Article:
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Bebop Spoken There

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12,393 (and counting) posts since we started blogging 12 years ago. 112 of them this year alone and, so far, 112 this month (Jan. 23).

Sunday, November 29, 2020

Album review: Marty Elkins & Mike Richmond - 'Tis Autumn

Marty Elkins (vocals); Mike Richmond (bass/cello)

A couple of weeks back at The Globe, the Jazz Co-op's Newcastle HQ, I was mesmerised by Lindsay Hannon singing 'Tis Autumn and the tune has been in my head ever since - it's that kind of tune.

So when an album arrived using that very same song as its title my appetite was whetted. 

Elkins has been around for a while going back to when she sang with Max Kaminsky's Band at Jimmy Ryan's back in 1980. Since then there have been five albums and many appearances at some of NYC's hippest clubs such as Mezzrow and 55 Bar.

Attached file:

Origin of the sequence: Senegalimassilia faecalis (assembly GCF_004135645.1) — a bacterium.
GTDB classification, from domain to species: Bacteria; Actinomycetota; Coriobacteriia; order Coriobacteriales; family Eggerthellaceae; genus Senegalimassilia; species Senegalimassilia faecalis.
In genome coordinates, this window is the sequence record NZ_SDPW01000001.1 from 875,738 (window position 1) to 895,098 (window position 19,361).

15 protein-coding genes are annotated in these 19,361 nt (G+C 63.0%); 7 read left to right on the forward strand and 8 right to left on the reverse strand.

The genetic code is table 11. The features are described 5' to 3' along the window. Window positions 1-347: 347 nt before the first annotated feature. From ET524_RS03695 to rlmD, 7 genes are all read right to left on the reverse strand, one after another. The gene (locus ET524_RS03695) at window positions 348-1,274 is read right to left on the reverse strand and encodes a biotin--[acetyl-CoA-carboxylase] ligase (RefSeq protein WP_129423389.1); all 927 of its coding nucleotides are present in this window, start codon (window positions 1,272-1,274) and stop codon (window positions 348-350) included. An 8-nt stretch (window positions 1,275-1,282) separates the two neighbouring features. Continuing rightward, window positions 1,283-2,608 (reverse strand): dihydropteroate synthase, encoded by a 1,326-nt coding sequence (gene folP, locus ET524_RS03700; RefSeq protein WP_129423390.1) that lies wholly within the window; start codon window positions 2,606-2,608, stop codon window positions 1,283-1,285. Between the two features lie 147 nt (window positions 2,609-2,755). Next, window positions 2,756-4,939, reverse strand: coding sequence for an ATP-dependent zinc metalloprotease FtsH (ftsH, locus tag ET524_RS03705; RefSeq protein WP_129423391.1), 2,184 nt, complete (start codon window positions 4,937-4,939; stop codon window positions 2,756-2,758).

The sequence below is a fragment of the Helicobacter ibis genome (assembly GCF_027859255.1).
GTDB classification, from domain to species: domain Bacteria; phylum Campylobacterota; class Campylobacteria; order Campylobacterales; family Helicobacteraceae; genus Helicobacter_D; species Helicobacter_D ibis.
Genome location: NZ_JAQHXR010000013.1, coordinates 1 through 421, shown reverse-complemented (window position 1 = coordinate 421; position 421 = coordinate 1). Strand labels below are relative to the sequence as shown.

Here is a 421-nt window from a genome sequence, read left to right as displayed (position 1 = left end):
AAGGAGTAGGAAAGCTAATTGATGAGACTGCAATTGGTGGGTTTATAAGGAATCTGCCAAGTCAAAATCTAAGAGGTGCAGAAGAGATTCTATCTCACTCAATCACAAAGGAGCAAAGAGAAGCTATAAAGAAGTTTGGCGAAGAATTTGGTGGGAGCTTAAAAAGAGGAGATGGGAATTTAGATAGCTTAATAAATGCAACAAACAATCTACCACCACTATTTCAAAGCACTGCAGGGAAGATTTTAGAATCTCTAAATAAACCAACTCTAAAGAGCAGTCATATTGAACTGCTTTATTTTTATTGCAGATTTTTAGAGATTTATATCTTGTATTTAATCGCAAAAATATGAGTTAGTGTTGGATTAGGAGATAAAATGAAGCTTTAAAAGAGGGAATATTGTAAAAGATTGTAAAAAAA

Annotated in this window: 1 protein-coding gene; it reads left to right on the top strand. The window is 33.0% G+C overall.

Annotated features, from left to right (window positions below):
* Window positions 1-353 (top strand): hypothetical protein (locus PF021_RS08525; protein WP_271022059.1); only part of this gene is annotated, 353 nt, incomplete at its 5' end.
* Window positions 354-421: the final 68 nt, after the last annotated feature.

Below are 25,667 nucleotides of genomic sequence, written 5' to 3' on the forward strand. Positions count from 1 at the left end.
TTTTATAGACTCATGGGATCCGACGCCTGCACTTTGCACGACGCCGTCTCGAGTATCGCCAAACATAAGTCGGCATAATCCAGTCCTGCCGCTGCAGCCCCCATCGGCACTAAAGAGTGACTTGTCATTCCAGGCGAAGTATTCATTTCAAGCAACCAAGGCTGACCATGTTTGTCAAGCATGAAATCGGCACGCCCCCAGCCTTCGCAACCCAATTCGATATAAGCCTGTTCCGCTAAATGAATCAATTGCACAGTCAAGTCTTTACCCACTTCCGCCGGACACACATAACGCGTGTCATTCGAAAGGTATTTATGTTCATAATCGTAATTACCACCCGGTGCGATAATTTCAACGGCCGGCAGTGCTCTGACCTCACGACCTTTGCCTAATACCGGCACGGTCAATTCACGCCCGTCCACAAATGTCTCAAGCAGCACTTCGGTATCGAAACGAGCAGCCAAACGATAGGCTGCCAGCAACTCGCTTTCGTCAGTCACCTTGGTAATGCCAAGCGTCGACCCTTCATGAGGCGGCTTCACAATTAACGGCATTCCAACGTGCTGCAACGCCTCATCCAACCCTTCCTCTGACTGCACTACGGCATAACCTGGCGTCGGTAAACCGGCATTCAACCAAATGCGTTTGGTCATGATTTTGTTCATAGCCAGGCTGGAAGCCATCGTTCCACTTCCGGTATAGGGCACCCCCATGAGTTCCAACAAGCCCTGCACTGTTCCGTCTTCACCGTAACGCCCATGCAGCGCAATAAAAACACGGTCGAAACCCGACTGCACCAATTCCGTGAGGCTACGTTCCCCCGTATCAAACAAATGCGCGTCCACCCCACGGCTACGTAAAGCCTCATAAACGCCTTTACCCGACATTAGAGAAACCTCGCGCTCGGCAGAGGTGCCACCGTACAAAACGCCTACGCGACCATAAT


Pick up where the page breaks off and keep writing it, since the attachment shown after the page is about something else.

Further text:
Richmond's CV includes 30 years with Stan Getz - there must be a few stories there! - plus stints with Dizzy, Horace Silver and many others.

Together they work well. Voice and bass aren't the easiest combination to pull off successfully, in fact I can think of only one other duo who have cracked it and I'm pleased to say they are not unknown in the UK and particularly in the northeast.

The selection of songs are well chosen, mostly from the twenties to mid forties and Elkins' delivery is just so perfect. Her pronunciation absolutely all-American - haind, avenoo, glaynce, - and her phrasing frequently throws a curve-ball that both surprises and delights. There's also some scatting here and there just to break things up.

Richmond's bass is 100% supportive and his solos never catch you yawning. He plays cello on a couple of numbers where, unless he's got four hands, he plays over a pre-recorded bass line.

This is one of those albums that once heard is never forgotten and, take it from me, you'll play it many more times than once!

Lance

Try/buy.

Old Devil Moon; In a Mellow Tone; 'Tis Autumn; When the Red, Red, Robin Comes Bob, Bob, Bobbin' Along; Stairway to the Stars; Lullaby of the Leaves; My Mother's Eyes; Honeysuckle Rose; I Ain't Got Nothin' But the Blues; All or Nothing at All.

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